And what was remarkable is that individuals were on average 44 percent accurate, which doesn’t sound great, but it’s actually really hard to predict the Oscars, there’s a lot of categories. But when those same 50 people worked together as a swarm they jumped all the way up to 76 percent accurate, which was almost double the accuracy when they were working together as a system. And what’s even more interesting is that we can also look at professional movie critics, because all that data exists. The average professional movie critic was 64% accurate. So what we saw is that these 50 average people were able to amplify their intelligence to the high end of expert level performance.
How much do individual participants need to know to come up with an accurate prediction in a swarm?
We asked the individuals in that Oscar example how many of them had actually seen all the movies. Not a single one of those 50 people had seen all the movies. They had all seen some of the movies, but that’s the magic of a swarm: As long as there is knowledge out there in the population it doesn’t need to be complete knowledge. These 50 people who all saw some of the movies were able to fill in the gaps in each other’s information and converge on the best answer. And part of the reason they can do that is that a swarm is not a poll, it’s not a survey, it’s a system where people are not just expressing their opinion but expressing their level of conviction, their level of confidence.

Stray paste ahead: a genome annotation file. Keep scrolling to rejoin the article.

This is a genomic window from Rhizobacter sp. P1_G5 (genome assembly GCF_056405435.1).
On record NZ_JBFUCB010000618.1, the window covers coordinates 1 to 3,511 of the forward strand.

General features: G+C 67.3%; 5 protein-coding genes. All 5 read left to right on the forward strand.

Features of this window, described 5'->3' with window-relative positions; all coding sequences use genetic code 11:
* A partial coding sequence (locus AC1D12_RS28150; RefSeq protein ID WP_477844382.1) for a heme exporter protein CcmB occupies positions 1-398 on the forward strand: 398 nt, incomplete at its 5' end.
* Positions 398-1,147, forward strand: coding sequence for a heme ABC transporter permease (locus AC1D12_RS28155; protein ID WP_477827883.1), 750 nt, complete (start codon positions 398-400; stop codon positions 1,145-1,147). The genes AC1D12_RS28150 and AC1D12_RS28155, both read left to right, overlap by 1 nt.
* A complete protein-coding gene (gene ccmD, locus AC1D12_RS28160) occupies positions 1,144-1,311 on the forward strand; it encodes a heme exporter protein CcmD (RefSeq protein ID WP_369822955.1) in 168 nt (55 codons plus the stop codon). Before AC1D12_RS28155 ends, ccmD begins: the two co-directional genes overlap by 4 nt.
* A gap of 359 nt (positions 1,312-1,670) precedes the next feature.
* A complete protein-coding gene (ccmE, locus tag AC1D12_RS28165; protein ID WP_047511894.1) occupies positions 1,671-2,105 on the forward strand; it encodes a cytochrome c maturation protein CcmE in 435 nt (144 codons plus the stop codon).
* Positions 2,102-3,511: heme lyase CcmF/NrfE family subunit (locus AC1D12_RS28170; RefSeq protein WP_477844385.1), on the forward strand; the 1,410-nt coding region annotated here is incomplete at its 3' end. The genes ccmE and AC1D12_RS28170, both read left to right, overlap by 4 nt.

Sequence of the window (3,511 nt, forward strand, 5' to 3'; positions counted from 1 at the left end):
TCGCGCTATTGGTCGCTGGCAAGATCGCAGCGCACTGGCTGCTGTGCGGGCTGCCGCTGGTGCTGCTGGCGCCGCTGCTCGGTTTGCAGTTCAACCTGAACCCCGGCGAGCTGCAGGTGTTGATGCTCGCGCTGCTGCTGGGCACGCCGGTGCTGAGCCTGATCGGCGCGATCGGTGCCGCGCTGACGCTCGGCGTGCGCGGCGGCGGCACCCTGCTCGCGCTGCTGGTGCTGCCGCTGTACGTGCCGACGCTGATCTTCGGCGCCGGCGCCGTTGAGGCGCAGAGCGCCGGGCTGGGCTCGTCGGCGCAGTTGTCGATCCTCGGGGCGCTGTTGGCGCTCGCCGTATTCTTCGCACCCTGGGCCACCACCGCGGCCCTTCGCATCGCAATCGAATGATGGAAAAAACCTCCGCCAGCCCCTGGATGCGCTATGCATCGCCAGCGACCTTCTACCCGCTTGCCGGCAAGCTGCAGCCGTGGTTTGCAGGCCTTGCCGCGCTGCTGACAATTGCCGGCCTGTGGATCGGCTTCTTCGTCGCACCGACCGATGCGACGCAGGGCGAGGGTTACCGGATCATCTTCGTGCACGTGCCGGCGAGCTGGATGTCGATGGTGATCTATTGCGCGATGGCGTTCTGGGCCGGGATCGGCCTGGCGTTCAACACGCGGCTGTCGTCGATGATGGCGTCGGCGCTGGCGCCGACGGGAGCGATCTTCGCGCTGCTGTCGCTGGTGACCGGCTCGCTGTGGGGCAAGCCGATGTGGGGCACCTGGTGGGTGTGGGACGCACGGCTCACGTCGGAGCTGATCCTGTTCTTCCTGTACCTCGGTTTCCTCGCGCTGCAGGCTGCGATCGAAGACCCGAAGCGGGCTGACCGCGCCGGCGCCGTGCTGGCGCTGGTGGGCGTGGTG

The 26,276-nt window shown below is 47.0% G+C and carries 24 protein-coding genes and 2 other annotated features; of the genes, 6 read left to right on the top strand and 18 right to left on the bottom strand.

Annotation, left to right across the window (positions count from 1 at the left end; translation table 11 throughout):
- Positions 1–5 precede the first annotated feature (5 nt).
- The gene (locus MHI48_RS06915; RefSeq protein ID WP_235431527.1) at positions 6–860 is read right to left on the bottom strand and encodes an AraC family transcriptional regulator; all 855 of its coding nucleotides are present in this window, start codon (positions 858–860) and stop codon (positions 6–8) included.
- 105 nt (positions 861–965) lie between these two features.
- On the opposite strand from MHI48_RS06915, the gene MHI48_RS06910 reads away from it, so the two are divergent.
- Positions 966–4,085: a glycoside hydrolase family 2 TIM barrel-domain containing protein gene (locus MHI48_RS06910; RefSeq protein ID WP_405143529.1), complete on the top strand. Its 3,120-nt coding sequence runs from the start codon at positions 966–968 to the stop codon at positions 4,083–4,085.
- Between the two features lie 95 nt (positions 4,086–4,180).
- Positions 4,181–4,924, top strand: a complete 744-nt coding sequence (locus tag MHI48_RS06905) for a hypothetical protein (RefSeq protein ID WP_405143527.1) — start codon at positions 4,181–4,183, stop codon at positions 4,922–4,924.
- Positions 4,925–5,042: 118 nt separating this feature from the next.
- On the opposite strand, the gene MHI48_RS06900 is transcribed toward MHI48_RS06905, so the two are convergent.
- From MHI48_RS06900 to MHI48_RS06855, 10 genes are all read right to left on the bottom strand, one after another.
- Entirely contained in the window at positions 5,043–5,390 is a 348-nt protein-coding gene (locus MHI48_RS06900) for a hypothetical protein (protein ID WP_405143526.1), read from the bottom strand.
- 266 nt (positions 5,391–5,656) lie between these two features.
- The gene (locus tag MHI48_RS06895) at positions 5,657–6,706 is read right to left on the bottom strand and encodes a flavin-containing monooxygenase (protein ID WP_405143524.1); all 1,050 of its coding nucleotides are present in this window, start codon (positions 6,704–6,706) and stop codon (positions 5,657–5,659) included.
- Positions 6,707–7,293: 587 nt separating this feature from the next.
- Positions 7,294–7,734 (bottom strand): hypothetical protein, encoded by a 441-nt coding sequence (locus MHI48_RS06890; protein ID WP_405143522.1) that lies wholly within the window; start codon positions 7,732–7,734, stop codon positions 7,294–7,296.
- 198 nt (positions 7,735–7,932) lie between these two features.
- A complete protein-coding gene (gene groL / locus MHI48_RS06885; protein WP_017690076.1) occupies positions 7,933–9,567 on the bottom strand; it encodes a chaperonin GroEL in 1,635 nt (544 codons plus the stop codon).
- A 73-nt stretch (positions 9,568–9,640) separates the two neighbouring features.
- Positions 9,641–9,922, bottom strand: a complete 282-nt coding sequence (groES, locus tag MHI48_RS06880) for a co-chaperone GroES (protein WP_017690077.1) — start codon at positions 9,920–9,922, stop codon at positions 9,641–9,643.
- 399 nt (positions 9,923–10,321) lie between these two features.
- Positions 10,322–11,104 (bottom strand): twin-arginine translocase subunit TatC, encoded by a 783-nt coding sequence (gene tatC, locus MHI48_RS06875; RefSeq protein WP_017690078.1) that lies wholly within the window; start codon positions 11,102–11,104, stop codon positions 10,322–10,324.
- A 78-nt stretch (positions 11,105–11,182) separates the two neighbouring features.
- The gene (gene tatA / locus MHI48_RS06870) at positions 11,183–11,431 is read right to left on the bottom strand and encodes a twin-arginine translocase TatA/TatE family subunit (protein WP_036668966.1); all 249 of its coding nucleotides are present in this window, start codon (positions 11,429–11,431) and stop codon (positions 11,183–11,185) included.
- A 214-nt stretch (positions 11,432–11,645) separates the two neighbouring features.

unu world series swarm
Unanimous AI correctly predicted the Chicago Cubs would win the 2016 World Series.
How are the results of a swarm different from the results of a focus group or a poll?
A poll or a survey that counts up votes treats the participants, the people, as data points. What a swarm is doing is it’s actually treating the participants as data processes. It’s not asking them for a single piece of data, it’s asking them to participate in a system. So what happens is in a swarm everybody is pushing and pulling against each other in real time. So they’re all present at the same time, and so we could have 100 people in the swarm at the same time and they are interacting with each other, allowing them all to find that one solution that they can best agree upon. So everybody’s varying their opinions continuously, as opposed to just providing a single data point in a poll and then somebody statistically computing an answer after the fact.
Unanimous A.I. correctly predicted not only that Nyquist would win the 2016 Kentucky Derby but also that Exaggerator, Gun Runner, and Mohaymen would follow, in that order. This order, called the superfecta, paid off 542:1.
This might sound like kind of a silly question, but at a glance UNU looks kind of like a Ouija Board. How is it different?